From the blog November 5, 2010 Johnny Zhu

A Chip Off The Old…Watermelon?

The joy of breaking into a fresh bag of potato chips is universal. It’s hard to resist losing yourself to bite after bite of salty, crunchy fried starch. In most grocery stores, novel alternatives such as beet, yam, and cassava chips have become commonplace. But until now, the common denominator in all of these variations has been a high starch content.

As the starchy main ingredient is deep-fried, the gelatinization of the starch gives structure and crunch to the resulting chips. However, that same inherently high starch content produces a much less exciting side effect — namely, all of these chips tend to taste bland before seasoning. Sweet, tart, and naturally moist vegetation tends to burn, shrink, or fall apart when deep-fried naked. But what if you were able to impart the structural advantages of high starch content to plant foods that possess zippier flavor profiles? Can chips made from less starchy plants be stabilized enough to withstand the deep-frying process? If so, which plants yield the best results?

To see how far we could take this premise, we tested a variety of fruits and vegetables with typically high water contents. Ultimately, we found that watermelon produced the most striking results. The method we chose to impregnate the starch into the watermelon is the same technique used in many Modernist kitchens to impregnate or concentrate intense flavors: vacuum compression.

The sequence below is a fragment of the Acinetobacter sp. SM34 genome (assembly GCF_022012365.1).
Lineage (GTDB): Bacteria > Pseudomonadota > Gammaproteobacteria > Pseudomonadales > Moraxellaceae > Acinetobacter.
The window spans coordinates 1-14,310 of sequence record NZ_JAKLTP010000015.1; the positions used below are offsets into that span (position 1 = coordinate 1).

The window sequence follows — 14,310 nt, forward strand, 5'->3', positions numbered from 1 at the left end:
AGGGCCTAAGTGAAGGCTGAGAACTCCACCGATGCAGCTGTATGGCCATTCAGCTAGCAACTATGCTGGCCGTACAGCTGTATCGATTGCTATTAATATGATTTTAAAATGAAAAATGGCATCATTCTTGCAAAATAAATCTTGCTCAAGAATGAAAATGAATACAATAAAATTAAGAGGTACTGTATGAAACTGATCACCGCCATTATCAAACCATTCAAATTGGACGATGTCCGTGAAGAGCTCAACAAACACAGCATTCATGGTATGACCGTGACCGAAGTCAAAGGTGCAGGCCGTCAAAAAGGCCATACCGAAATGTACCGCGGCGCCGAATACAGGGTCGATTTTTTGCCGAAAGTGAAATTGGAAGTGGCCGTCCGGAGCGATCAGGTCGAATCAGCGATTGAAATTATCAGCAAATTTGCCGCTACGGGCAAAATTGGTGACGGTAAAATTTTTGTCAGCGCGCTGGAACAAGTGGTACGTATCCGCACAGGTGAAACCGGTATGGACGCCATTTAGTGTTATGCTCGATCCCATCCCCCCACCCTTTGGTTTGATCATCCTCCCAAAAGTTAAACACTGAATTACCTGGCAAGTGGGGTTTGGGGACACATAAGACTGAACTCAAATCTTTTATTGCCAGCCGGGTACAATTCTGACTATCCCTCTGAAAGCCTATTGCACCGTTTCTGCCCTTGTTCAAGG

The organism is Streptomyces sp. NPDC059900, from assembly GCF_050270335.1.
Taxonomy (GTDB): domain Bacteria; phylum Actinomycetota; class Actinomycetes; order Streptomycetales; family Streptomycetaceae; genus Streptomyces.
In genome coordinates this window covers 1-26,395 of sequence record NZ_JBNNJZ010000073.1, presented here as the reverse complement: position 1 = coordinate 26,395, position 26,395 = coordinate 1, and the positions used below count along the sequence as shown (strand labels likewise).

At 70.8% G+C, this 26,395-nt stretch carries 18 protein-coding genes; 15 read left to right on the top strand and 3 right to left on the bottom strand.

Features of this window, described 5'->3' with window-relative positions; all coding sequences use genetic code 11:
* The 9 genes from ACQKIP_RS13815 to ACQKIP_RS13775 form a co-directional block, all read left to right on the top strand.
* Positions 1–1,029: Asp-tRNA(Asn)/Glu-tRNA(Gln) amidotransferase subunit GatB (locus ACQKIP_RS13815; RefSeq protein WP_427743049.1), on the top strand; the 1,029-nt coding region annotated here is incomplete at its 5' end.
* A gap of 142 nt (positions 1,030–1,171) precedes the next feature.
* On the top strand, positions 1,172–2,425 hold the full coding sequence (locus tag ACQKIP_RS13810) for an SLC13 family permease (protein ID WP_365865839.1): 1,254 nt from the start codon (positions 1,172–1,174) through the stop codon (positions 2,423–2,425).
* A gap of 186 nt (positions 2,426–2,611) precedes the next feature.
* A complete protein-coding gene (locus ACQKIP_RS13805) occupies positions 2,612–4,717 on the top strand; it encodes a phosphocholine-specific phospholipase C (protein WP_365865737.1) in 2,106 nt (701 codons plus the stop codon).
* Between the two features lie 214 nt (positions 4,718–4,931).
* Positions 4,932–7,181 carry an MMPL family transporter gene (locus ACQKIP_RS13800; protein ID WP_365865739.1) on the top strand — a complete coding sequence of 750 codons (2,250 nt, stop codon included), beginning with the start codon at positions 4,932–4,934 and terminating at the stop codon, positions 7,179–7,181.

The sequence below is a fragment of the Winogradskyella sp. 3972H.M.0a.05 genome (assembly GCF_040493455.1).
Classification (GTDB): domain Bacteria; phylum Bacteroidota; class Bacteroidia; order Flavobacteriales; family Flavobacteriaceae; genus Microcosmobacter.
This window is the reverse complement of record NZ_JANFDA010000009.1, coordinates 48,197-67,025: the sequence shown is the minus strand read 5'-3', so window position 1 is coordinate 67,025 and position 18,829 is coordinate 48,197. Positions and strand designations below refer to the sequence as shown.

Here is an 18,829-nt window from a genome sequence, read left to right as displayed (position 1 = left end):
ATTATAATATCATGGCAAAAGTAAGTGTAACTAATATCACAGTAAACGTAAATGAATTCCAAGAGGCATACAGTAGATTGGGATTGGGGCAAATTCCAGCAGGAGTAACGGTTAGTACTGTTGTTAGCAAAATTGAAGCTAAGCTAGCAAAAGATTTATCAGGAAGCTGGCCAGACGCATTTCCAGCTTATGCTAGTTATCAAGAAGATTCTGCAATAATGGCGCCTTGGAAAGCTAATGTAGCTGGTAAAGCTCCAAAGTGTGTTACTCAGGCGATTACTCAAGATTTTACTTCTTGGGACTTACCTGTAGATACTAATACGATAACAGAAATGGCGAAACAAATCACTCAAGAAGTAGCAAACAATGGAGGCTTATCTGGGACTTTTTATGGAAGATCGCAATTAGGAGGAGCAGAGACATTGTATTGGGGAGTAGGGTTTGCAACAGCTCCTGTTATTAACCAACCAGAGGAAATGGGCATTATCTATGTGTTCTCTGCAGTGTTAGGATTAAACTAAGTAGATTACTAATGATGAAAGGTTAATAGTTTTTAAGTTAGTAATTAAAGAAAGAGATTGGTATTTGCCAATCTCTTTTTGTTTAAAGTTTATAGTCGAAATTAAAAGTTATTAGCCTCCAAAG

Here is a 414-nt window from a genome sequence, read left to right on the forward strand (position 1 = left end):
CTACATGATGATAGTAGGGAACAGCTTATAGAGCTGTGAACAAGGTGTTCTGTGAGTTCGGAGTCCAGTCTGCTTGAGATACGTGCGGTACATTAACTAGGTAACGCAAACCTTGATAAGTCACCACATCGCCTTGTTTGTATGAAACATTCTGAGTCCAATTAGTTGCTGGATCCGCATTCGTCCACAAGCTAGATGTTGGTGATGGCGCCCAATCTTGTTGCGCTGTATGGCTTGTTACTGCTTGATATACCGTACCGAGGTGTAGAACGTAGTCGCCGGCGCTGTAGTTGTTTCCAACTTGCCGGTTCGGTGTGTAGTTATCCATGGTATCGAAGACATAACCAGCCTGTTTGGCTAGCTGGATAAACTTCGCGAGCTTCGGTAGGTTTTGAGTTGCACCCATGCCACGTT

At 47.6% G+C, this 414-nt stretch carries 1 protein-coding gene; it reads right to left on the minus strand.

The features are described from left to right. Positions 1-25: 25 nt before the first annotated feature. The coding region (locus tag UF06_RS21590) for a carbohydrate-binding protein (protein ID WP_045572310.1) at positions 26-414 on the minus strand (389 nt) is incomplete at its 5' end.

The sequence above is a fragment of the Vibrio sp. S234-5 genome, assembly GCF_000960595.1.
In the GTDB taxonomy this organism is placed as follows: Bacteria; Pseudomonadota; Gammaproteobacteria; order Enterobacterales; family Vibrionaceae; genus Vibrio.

Johnny slices and vacuum seals a sliver of watermelon dipped in the slurry.

We started by slicing watermelon to a thickness of about one millimeter using a meat slicer. Then we brushed on a slurry made of starch and water, vacuum sealed the slices, and let them rest for about 30 minutes.

Max demonstrates the vacuum compression process.

After the watermelon slices were given sufficient time to be impregnated with the starch, they were patted dry and deep-fried.

Johnny and Max deep-fry and enjoy an entirely new type of chip.

The result was amazing: A light, crispy chip loaded with the concentrated flavor of watermelon. Apple, jalapeño, and dill pickle were some of the other successful results we achieved with this method.

What would you like to see made into a chip? Leave a comment and let us know!


  1. Brian November 5, 2010 Reply

    Stone fruits


    Does it work with various starches? I’d assume that the one you used is flavour neutral?

    • Johnny Zhu November 10, 2010 Reply


      You’re right the starch is flavor neutral. To answer Shane’s question, we use a starch made by National Starch called “Crisp Coat”. But, I imagine any starch would work as long as it was effectively “impregnated” into the chip.

  2. shane November 9, 2010 Reply

    what is the starch that is mentioned in the video? did he say crisco? ? is that not a fat?

  3. Dan November 9, 2010 Reply

    Mangosteen please.

    Or rib eye, toro, chicken feet, phad thai, pig intestine… 🙂

  4. Cesar November 22, 2010 Reply